Fraud and cyber crime – the scale of the threat: how criminals target businesses
Fraud and cyber crime continue to rise in scale and complexity, affecting both businesses and individuals across the UK. The most recent Crime Survey for England and Wales found that fraud and cyber crime now represents half of all crime, costing the UK economy an estimated £193 billion a year.
Over the coming months, this series of articles from City of London Police will cover some of the most common tactics criminals have been using to target businesses and what businesses can do to make themselves a harder target.
The most prevalent threat – Email and social media hacking
750 businesses reported their email or social media accounts hacked in the last year; that’s 45% of all cyber-dependent crime reported to Action Fraud in 2022. It’s not just large organisations that are targeted either: over 75% of the reports were made by small and medium-sized businesses.
Email and social media are increasingly the main channels of communication between a business and its customers, and any compromise of those channels could lead to significant financial, legal and reputational damage.
Analysis of crime reports reveals that the most common tactic criminals used to gain access to a business’s online accounts was to try and trick employees with the use of fake emails purporting to be from social media companies, such as Facebook. Employees received emails claiming that the business’s Facebook page needed to be “verified” and were instructed to proceed with the verification process using the link provided in the email. The links would invariably lead to genuine-looking login pages that were created to steal usernames and passwords. In some cases, businesses used the same password for their email and social media accounts, which meant that criminals could compromise multiple accounts using one stolen password.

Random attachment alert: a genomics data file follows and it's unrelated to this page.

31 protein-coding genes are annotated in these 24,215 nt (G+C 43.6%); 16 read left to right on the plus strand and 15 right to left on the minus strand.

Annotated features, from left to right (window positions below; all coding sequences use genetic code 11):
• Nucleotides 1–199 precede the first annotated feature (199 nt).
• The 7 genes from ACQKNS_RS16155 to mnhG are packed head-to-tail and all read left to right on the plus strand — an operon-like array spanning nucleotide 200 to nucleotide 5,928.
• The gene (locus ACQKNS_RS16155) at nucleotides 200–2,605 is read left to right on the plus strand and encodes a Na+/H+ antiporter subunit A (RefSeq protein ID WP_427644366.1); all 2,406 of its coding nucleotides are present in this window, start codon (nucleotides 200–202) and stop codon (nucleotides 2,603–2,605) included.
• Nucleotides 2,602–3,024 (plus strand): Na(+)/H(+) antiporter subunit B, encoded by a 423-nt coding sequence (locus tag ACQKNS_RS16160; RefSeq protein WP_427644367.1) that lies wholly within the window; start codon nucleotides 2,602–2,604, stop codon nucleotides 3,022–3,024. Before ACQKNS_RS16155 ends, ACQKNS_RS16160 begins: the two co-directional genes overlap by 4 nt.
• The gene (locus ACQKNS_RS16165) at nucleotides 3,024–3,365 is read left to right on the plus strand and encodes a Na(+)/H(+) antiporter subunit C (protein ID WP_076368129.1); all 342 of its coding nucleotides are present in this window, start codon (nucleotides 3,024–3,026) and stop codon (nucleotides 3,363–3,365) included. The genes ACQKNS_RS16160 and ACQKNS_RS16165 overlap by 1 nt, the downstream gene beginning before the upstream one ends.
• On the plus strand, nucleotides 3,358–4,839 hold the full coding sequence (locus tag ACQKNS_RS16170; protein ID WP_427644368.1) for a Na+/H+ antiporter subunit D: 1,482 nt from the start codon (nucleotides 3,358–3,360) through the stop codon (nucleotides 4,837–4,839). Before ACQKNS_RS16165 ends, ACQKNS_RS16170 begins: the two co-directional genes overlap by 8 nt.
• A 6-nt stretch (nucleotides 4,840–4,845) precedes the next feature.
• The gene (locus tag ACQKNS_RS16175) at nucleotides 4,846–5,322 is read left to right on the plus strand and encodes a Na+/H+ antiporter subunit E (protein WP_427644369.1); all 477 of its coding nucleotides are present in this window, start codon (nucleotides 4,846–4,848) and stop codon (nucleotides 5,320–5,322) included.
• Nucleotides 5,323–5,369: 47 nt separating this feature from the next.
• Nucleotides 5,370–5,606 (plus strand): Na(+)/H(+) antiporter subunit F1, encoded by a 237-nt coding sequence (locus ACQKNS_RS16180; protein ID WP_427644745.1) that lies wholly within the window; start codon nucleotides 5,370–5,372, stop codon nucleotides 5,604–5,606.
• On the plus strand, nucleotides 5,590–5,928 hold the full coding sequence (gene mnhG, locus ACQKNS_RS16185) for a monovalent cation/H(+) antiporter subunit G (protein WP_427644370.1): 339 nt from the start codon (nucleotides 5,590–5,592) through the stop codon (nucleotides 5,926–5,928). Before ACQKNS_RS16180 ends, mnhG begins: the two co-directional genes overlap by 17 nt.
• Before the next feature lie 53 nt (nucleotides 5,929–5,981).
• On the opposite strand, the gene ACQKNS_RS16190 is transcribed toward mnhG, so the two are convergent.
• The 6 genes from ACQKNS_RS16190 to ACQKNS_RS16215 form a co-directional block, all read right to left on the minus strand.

How to protect your business’s email and social media accounts
There are some simple and practical steps that every business can take to protect their accounts.
Step 1: Ensure that your email accounts are protected using a strong password that isn’t being used for any other online account. Combining 3 random words that each mean something to you is a great way to create a password that is easy to remember but hard to crack.
Do not use words that can be guessed (like your pet’s name). You can include numbers and symbols if needed. For example, “Hippo!PizzaRocket1”.
Step 2: Enable 2-Step Verification for your email and social media accounts. 2-Step Verification (2SV) gives you twice the protection so even if cyber criminals have your password, they can’t access your email. 2SV works by asking for more information to prove your identity. For example, getting a code sent to your phone when you sign in using a new device or change settings such as your password.
For more information on how to enable 2SV on your accounts, please see this handy guide from the National Cyber Security Centre at www.ncsc.gov.uk/collection/top-tips-for-staying-secure-online
Reporting fraud and cyber crime
If you or your business have fallen victim to fraud or cyber crime, you should report it to: www.actionfraud.police.uk, or by calling 0300 123 2040.
If you are a business, charity or other organisation which is currently suffering a live cyber attack (in progress), please call 0300 123 2040 immediately.
Specialist advisors are available 24 hours a day, 7 days a week.